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Working at a private-semi public firm?

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Aiser Posted: Mon, Dec 17 2012 8:16 PM

So I need some thoughtful feedback on this topic that is especially on my mind right now.


So I work for a small  I.T consultant business in NYC. This firm as I viewed it's list takes only Govt contracts. As I chatted with one of the more senior employees when I first started ( like 5 weeks ago) he stated that the president of this firm was "burned" like 2-4 times taking on private contracts.


What we and I basically do is I.T related stuff along with some warehousing related work. To give you a rundown of what its like replacing hardware in a Govt building, we go by office cubicle rows searching for specific desktops with a yellow replacement sheet tagged in the front. Sometimes when I would view the sheet to read the name of who sits there (the occupier of the cubicle is irrelevent to the job, just a habit of mines) sometimes the name reads "Vacant". Of course because I'm almost certain before hand that has any clue of Govt graft and even the existence of Austrian Economics, I fully understand that this "Vacant" is just there to be replaced and used by well... no one... at tax payers expense.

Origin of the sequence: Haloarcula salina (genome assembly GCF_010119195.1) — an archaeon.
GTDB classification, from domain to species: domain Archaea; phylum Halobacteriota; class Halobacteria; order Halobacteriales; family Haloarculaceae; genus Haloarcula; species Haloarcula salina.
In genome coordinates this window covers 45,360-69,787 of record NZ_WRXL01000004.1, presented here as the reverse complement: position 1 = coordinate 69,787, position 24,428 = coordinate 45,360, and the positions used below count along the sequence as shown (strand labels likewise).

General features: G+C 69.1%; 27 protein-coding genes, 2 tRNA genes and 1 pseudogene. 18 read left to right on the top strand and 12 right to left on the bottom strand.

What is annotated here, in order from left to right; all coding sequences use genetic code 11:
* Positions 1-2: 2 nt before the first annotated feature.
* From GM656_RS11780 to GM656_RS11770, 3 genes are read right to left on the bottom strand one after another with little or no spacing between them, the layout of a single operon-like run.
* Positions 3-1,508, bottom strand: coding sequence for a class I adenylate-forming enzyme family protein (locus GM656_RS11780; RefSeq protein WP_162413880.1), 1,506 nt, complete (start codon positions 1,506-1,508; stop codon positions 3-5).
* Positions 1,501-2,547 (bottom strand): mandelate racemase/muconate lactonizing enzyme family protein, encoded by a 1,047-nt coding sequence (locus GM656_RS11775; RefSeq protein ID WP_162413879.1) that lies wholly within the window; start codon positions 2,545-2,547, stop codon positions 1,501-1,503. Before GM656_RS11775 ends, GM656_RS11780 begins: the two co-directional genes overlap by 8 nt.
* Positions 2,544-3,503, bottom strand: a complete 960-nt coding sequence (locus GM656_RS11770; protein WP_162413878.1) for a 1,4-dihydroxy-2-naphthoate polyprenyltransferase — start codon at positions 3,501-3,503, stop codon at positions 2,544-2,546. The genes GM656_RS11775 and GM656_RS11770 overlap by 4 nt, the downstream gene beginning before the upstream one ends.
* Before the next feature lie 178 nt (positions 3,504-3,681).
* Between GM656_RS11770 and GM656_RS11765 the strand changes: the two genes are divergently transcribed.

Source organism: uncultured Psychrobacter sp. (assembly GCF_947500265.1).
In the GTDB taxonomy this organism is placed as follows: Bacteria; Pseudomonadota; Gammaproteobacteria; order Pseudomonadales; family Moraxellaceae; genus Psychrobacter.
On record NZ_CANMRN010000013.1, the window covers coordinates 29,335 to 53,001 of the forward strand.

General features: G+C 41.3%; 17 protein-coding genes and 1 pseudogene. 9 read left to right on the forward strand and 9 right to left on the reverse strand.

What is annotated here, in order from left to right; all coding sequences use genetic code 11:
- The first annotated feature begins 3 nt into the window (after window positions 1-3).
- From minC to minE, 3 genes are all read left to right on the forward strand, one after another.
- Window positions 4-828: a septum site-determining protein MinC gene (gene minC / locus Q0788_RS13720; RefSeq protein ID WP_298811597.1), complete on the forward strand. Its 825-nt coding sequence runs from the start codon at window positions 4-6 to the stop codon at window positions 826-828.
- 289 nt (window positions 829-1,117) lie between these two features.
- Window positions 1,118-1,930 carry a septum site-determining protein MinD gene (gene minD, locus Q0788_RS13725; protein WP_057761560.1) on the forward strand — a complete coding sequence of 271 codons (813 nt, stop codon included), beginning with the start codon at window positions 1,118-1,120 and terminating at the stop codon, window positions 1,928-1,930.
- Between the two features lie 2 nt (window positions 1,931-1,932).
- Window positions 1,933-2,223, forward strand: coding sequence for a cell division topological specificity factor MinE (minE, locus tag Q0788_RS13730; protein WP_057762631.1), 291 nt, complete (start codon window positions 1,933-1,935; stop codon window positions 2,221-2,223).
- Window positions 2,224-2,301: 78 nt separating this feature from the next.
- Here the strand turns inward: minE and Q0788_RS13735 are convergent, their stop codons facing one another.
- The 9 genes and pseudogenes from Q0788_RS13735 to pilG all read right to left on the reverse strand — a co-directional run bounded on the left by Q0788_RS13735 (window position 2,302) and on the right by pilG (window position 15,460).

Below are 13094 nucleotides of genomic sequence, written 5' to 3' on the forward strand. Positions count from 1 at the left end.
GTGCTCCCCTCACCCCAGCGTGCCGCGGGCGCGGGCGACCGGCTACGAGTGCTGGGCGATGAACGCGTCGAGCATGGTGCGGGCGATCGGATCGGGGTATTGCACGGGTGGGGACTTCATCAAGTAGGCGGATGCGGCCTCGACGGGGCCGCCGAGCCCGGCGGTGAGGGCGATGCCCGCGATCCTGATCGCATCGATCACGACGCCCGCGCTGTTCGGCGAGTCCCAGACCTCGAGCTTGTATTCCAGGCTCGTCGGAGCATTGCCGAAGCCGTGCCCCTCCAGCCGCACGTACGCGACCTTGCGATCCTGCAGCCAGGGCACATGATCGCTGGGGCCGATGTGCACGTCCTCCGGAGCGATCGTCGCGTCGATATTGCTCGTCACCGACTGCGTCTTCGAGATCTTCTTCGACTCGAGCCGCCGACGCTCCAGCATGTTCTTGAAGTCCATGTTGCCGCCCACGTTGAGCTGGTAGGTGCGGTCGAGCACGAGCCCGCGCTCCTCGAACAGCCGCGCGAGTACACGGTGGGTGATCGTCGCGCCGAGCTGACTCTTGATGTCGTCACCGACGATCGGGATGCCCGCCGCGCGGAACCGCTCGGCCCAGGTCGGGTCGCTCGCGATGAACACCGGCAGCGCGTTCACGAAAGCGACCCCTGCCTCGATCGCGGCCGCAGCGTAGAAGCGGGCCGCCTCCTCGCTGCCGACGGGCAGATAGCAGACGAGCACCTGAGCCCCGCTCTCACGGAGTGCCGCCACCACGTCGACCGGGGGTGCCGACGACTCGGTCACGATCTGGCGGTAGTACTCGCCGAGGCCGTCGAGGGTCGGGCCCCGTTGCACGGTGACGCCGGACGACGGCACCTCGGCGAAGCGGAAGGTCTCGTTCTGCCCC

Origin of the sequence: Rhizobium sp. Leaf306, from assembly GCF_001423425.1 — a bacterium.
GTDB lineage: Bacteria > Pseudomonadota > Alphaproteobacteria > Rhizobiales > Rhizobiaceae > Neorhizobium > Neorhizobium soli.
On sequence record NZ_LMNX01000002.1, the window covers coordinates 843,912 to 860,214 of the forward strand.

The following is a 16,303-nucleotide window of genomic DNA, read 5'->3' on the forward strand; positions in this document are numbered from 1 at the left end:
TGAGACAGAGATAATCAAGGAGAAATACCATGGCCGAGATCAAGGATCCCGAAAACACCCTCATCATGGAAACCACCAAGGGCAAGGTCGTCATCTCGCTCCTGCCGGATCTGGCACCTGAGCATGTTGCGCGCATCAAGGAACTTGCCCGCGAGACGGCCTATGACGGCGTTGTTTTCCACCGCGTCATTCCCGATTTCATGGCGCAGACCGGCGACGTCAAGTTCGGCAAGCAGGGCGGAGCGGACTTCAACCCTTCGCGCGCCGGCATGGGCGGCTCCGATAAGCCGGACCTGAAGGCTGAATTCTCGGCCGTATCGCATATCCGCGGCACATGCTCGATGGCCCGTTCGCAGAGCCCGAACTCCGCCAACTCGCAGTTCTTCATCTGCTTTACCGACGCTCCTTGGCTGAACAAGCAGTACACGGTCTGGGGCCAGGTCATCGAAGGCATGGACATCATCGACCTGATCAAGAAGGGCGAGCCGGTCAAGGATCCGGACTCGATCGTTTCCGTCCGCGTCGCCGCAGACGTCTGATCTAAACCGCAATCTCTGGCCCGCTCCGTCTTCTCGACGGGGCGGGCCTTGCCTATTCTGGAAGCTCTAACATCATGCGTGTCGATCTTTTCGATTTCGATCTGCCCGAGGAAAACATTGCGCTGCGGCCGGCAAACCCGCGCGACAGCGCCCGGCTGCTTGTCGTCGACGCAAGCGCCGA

Of course in principle I would not have applied for such an I.T job had I known where the main source of income actually comes from. But I am there for a temp position so.....

My questions are, do such firms actually last long? are they actually bankrupt and depend on a Govt pipeline funding? How does this lucrative form of contracting actually work? Am I correct in my thinking that such firms simply disappear when we eventually and collectively fall of the "fiscal cliff"?


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Bogart replied on Tue, Dec 18 2012 7:53 AM

Yes: The Rand Corporation comes to mind as does the US Federal Reserve.  How about a defense contractor, they have been there longer than I have been alive.

Maybe: Certainly, every Federal Reserve Bank and with low mortgage rates, probably most other comercial banks are insolvent.  But, many large and small businesses supporting the government have significant public business as well.  IBM and Microsoft are examples.

I do not know, nor does anyone else because there is no clear definition of "fiscal cliff".


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